Bruckheimer’s back story is enlightening and may very well be true, but how does it excuse not taking the man and his team at their word? It’s just as likely that Haskins remembered his high school friend, the superior basketball player, when he took his coaching job and wondered if he couldn’t recruit guys like him to win some games.
Bruckheimer gave similar responses when asked why the racial aggression the Miners experienced on the road—which was mostly limited to name-calling and threatening letters in real life—is conflated on film to brutal beatings and property defacement.
“[The Texas Miners] constantly faced a barrage of racial epithets and we couldn’t show everything they went through so we had to build it. And the best way to do that was have two moments that represented a lot of what happened.”
As mentioned earlier, most audiences will accept the time-crunch reasoning, but it still doesn’t explain why Bruckheimer and his crew didn’t simply depict a few genuine instances of bigotry the team endured rather than inventing two out of whole cloth.
It also doesn’t explain why he and director James Gartner chose to insert racial tension where none existed-—between the team members themselves.
In the film, the shouting match between the black and white Miners in the locker room after their only loss creates a tense, dramatic moment, pitting team member against team member by the color of their skin. It would be a fascinating study in 1960s race relations if it had ever happened. In reality, the only person shouting after the Seattle defeat was Haskins, upset by what he saw as his team’s tendency to coast.
As a point of fact, Haskins recently asserted as he always has, that his players rarely mentioned race.
In nearly every instance, the alterations made to the true story of El Paso’s “Glory Road” are made to increase the film’s social agenda rather than its story-telling one.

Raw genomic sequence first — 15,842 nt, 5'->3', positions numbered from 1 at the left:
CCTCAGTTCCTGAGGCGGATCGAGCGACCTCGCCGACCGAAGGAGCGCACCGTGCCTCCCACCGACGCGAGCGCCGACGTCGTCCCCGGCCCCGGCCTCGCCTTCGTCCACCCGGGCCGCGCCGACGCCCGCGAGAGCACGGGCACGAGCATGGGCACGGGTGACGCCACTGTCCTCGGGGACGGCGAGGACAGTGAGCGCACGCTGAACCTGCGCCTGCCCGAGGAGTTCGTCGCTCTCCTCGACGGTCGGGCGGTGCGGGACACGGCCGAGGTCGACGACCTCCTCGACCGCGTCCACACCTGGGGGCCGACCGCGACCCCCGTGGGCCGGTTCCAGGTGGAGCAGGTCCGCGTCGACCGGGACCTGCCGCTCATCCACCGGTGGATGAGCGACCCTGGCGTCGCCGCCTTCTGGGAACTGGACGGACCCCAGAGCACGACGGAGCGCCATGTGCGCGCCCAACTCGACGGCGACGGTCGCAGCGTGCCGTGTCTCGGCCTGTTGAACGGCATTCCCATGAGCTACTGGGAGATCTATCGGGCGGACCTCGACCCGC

Yes, it is true the team endured racist verbal and written attacks that each man chose to rise above. And it is true that the group of five black starters forever laid to rest the idea that African-American athletes needed a white player on the floor to act as leader.
But most of all, it is true that the victory they achieved was accomplished not through some strategy to increase civil rights but through their intense drive to win, to show the world that they were the best.
It was Don Haskins’ desire to win—as he has consistently maintained over the last 40 years—that led him to recruit and start the best players he could find, black or white. And it was the desire of other college coaches to win that led them to follow his example and begin color-blind recruiting as well.
By suggesting that Don Haskins chose his NCAA championship starters out of a sense of social conscience rather than his determination to triumph, Disney takes something important away from the accomplishment of those black athletes and lays it instead at the feet of their white coach.
It also takes something important away from their story: the truth.